• Never use lighted candles on a tree or near other evergreens.
    • Always use non-flammable candle holders.
    • Keep candles away from other decorations and wrapping paper.
    • Place candles where they cannot be knocked down or blown over.
  5. Safely access high places to install lights and decorations.
    • Always use the proper step stool or ladder to reach high places. Don’t stand on chairs, desks or other furniture.
    • When you climb, always face the ladder and grip the rungs to climb – not the side rails. Always keep three points of contact on the ladder whether two hands and one foot, or two feet and one hand.
    • When climbing, keep your hips between the side rails and do not lean too far or overreach. Reposition the ladder closer to the work instead.
    • A straight or extension ladder should be placed one foot away from the surface it rests against for every four feet of ladder height, and extend three feet above the landing surface.
    • Use ladders with slip-resistant feet and wear clean, dry and slip-resistant shoes when climbing a ladder.
    • When using ladders outdoors, get down immediately if high winds, rain, snow or other inclement weather begins. Winds can blow you off the ladder and rain or snow can make both the rungs and the ground slippery.
  6. Use designated drivers (people who do not drink alcohol) to get yourself home safely or drive other guests home after a holiday party. Or, allow guests to stay overnight or arrange for a taxi cab or third-party ride-sharing service to take guests home.
  7. Prepare, serve, and store meals and snacks safely.
    • When preparing food, wash your hands before and after. Wash utensils, the sink, and anything else that has come in to contact with raw poultry or meat.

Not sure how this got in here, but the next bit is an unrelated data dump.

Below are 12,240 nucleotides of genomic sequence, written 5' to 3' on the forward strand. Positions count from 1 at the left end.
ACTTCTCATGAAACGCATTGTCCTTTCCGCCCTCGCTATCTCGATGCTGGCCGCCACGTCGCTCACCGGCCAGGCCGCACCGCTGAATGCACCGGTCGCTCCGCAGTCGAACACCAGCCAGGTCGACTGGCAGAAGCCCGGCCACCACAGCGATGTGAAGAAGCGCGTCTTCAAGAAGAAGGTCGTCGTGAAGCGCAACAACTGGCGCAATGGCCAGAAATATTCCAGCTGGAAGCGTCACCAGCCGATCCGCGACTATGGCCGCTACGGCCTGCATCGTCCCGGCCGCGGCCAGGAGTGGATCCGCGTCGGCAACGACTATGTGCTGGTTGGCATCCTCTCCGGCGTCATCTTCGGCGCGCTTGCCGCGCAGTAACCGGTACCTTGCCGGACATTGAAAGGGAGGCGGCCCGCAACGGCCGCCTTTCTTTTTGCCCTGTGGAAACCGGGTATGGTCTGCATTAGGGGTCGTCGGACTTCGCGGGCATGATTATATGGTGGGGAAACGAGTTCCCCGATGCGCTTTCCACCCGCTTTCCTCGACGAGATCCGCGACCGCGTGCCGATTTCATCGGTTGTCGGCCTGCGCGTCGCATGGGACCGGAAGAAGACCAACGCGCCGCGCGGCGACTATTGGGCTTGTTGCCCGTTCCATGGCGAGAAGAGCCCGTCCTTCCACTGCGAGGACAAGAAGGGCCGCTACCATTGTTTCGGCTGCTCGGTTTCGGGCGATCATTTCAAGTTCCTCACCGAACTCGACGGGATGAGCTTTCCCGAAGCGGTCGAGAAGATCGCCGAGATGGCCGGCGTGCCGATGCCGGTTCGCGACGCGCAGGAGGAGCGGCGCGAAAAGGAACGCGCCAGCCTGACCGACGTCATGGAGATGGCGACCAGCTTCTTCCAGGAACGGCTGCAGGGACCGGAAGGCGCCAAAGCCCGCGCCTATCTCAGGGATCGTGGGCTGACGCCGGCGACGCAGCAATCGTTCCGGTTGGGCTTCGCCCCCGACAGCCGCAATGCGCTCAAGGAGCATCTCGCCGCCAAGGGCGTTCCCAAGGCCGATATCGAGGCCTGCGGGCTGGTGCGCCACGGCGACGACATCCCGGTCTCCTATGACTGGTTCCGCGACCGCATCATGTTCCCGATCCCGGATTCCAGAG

• Never defrost food at room temperature. Thaw it in the refrigerator, in cold water or in the microwave.
    • Use a clean food thermometer to ensure foods are cooked to a safe internal temperature before serving.
    • When reheating leftovers, bring the temperature up to at least 165°F to eliminate any bacterial growth.
    • Refrigerate or freeze leftovers in covered shallow containers (less than two inches deep) within two hours after cooking.
  8. Shop safely in brick and mortar stores. Many people carry larger amounts of cash for holiday shopping and have numerous gift items in their possession or in vehicles.
    • If possible, shop in groups, not alone.
    • Walk with others in parking lots or request store security personnel to accompany you to your car.
    • Never leave gifts, packages, or other items of value, such as cell phones, GPS devices, laptops or purses in vehicles where they can be seen through car windows. Secure items in the trunk.
  9. Shop safely online.
    • Look for security clues on websites.
    • Use a credit card to shop online because most card issuers provide online fraud protection that does NOT apply to debit card transactions.